The Financial Action Task Force (FATF) has published the outcomes of its plenary session held in Paris between 16 and 18 October 2019. Following the session, FATF published a document on the money laundering risks from ‘stablecoins’ and other emerging assets, a public statement on the continuing risks posed by North Korea and Iran, and a note which identifies the jurisdictions that have strategic AML/CFT deficiencies for which they have developed an action plan with the FATF. HMT has issued an advisory notice in light of the FATF’s statements. See: LNB News 21/10/2019 59.
The European Supervisory Authorities (ESAs)—comprising the European Banking Authority, the European Insurance and Occupational Pensions Authority and the European Securities and Markets Authority—have published their second joint opinion on the risks of money laundering and terrorist financing affecting the EU financial sector. Drawing on data and information provided by national AML and CTF competent authorities, the ESAs found that the monitoring of transactions, and suspicious transaction reporting, still raise concerns—particularly in sectors where a financial institution's business model is based on frequent transactions. See: LNB News 04/10/2019 26.
The economic secretary to HMT, John Glen MP, has written to the Treasury Select Committee (TSC) on the UK’s AML/CTF supervision regime. Glen provides an update on progress towards HMRC’s commitment to enhance its risk-based approach to AML/CTF supervision by March 2021 under the UK government’s Economic Crime Plan, and sets out the process by which HMT will respond to a recommendation from the Office for Professional Body AML Supervision (OPBAS) to remove a professional body’s status as an AML/CTF supervisor. See: LNB News 23/10/2019 46.
The Council of the EU has published an informal document prepared by the Commission on key elements of a refined methodology for identifying high-risk third countries under the Fourth Money Laundering Directive (MLD4). See: LNB News 11/10/2019 25.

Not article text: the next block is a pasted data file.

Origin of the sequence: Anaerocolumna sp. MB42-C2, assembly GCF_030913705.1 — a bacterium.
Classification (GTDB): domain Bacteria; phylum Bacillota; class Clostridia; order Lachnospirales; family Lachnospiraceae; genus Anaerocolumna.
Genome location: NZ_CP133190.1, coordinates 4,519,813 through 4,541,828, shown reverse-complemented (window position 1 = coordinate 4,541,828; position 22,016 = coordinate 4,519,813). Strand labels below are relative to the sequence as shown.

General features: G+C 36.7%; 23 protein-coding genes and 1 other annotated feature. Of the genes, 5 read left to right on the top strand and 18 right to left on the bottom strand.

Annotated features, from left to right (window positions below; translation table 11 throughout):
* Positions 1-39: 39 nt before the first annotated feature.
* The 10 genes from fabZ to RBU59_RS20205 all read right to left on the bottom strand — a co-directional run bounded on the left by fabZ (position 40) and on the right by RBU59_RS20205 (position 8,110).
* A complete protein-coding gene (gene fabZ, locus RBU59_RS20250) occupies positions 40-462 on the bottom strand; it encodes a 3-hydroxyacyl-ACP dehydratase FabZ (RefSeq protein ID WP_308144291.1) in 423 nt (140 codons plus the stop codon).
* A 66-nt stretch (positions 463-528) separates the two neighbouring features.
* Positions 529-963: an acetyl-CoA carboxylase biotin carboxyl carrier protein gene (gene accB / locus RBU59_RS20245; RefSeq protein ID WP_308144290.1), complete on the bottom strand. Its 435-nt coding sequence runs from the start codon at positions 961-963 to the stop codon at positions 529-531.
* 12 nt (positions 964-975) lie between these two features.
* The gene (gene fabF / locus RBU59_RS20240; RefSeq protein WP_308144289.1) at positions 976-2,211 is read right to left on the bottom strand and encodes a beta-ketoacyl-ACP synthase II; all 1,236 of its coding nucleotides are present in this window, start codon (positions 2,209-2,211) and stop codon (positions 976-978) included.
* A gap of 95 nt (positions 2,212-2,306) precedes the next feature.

The Microsoft settlement, along with other recent Foreign Corrupt Practices Act (FCPA) enforcement actions, demonstrates the need to prioritise compliance resources in high-risk jurisdictions if third-party intermediaries are engaged and provides insight into how the US Department of Justice (DOJ) voluntary disclosure policy operates. See: US FCPA lessons on 3rd-party risks and cooperation credit.
The Cayman Islands will disclose the true owners of companies domiciled in the territory by 2023, in a bid to combat money laundering and meet transparency standards under incoming EU rules. See: Caymans to reveal corporate owners amid AML crackdown.
The FATF has published best practice guidance on beneficial ownership for legal persons. It aims to help countries ‘get rid of the cloak of secrecy’ concerning the ultimate owner of a company, foundation, association or any other legal person, and prevent the misuse of anonymous shell companies for crime and terrorism. See: LNB News 24/10/2019 69.
The Information Commissioner’s Office (ICO) has ended its call for input on the development of its artificial intelligence (AI) auditing framework. The ICO highlighted key areas to address in the framework such as adequate governance, accountability, risk management and compliance with data protection legislation and principles. See: LNB News 29/10/2019 34.
The ICO has launched a consultation into its proposed accountability toolkit, which is designated to help organisations in assessing whether their data protection governance arrangements are effective and appropriate, and help them demonstrating this to the wider public, customers and the ICO. The consultation welcomes responses until 9 December 2019. See: LNB News 28/10/2019 36.